How to Make Your Shoes Bigger


How to Make Your Shoes Bigger


How to Make Your Shoes Bigger

With so many people buying footwear online these days, the chance of ending up with a pair of shoes that are too tight for you is quite high! If the situation allows and you are able to return your unwanted or unsuitable purchases then by all means do so. However, in cases where you do not have the chance to return them, if they just need to be stretched out slightly, or perhaps the shoes fit but one of your feet is slightly bigger than the other, you will need to learn how to stretch them out to make them a little bigger/wider.



Use rolled up thick winter socks to stretch out your shoes. For even better results, roll up your socks, place in the freezer overnight and then squeeze them into your shoes to stretch them out. Leave the socks in the shoes until the socks have started to defrost.

Leather Stretch Spray

Leather stretch spray is excellent for leather shoes! With this, all you have to do is put on your shoes, shake the spray, spray it onto the area of the shoes that are too tight for you but do not rub in the foam, and then keep your shoes on for a few hours until the white foam has properly absorbed into the shoe. You can repeat this process several times to gradually stretch out the shoes. By wearing your shoes after applying the spray, your shoes will stretch out to the natural shape and size of your feet. The great thing with this option is that your shoes will stretch out neatly to mold the shape of your feet, i.e. to the shape/size you need them.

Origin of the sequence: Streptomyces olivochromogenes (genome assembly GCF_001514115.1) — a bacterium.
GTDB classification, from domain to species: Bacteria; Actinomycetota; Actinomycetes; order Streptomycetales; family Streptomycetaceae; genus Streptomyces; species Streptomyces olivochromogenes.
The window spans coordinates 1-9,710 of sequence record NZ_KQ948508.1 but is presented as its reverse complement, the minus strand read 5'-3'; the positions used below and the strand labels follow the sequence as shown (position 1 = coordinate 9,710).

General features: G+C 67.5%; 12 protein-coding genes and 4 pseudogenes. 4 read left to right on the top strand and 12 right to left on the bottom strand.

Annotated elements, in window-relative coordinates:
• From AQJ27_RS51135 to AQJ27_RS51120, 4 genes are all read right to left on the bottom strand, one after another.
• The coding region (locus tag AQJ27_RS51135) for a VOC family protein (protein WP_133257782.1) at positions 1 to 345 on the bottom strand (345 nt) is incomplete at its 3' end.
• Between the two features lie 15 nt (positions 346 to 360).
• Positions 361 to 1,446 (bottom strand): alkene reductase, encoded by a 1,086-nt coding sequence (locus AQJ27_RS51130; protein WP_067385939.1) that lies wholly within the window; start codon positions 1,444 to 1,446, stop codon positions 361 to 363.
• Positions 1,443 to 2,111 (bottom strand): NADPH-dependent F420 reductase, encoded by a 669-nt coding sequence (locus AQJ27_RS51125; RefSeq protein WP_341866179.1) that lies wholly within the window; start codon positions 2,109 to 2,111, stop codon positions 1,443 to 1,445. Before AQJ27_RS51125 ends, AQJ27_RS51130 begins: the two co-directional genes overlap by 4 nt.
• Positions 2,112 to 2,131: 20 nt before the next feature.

A Shoe Horn

Yes, a simple, old-fashioned shoe horn is a great tool for helping you put on your shoes more easily, or to help stretch out your shoes a little.


Take a sealable food bag, half fill it with water, seal it, place in the freezer and leave overnight. Take the sealable bag out of the freezer, by now it should have turned to ice. Place the bag of ice into the shoe and leave until the water has defrosted.

I hope that helps! I've tried all of these tricks many times and they've all worked for me. My advice to you would be to try each method and see which works best for certain shoe types. I find that sometimes some shoes respond best to the ice trick, whereas the sock method is better suited to other pairs.